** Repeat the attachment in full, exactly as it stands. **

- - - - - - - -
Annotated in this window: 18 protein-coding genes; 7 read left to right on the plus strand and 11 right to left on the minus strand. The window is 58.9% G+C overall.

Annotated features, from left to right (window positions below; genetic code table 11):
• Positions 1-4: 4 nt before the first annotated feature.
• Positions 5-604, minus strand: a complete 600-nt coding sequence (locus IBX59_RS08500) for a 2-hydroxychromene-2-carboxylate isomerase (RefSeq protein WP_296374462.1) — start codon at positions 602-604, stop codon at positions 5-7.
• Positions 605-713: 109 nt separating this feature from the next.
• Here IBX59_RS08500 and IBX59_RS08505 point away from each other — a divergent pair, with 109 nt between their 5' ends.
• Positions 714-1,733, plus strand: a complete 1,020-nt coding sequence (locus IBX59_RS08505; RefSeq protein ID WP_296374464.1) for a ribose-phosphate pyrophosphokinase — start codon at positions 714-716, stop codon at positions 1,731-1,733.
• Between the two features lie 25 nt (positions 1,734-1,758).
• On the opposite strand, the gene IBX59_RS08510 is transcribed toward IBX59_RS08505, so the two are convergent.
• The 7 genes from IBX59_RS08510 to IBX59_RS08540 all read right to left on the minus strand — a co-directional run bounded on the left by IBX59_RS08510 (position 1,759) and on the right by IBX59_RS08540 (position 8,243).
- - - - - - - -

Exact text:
Annotated in this window: 18 protein-coding genes; 7 read left to right on the plus strand and 11 right to left on the minus strand. The window is 58.9% G+C overall.

Annotated features, from left to right (window positions below; genetic code table 11):
• Positions 1-4: 4 nt before the first annotated feature.
• Positions 5-604, minus strand: a complete 600-nt coding sequence (locus IBX59_RS08500) for a 2-hydroxychromene-2-carboxylate isomerase (RefSeq protein WP_296374462.1) — start codon at positions 602-604, stop codon at positions 5-7.
• Positions 605-713: 109 nt separating this feature from the next.
• Here IBX59_RS08500 and IBX59_RS08505 point away from each other — a divergent pair, with 109 nt between their 5' ends.
• Positions 714-1,733, plus strand: a complete 1,020-nt coding sequence (locus IBX59_RS08505; RefSeq protein ID WP_296374464.1) for a ribose-phosphate pyrophosphokinase — start codon at positions 714-716, stop codon at positions 1,731-1,733.
• Between the two features lie 25 nt (positions 1,734-1,758).
• On the opposite strand, the gene IBX59_RS08510 is transcribed toward IBX59_RS08505, so the two are convergent.
• The 7 genes from IBX59_RS08510 to IBX59_RS08540 all read right to left on the minus strand — a co-directional run bounded on the left by IBX59_RS08510 (position 1,759) and on the right by IBX59_RS08540 (position 8,243).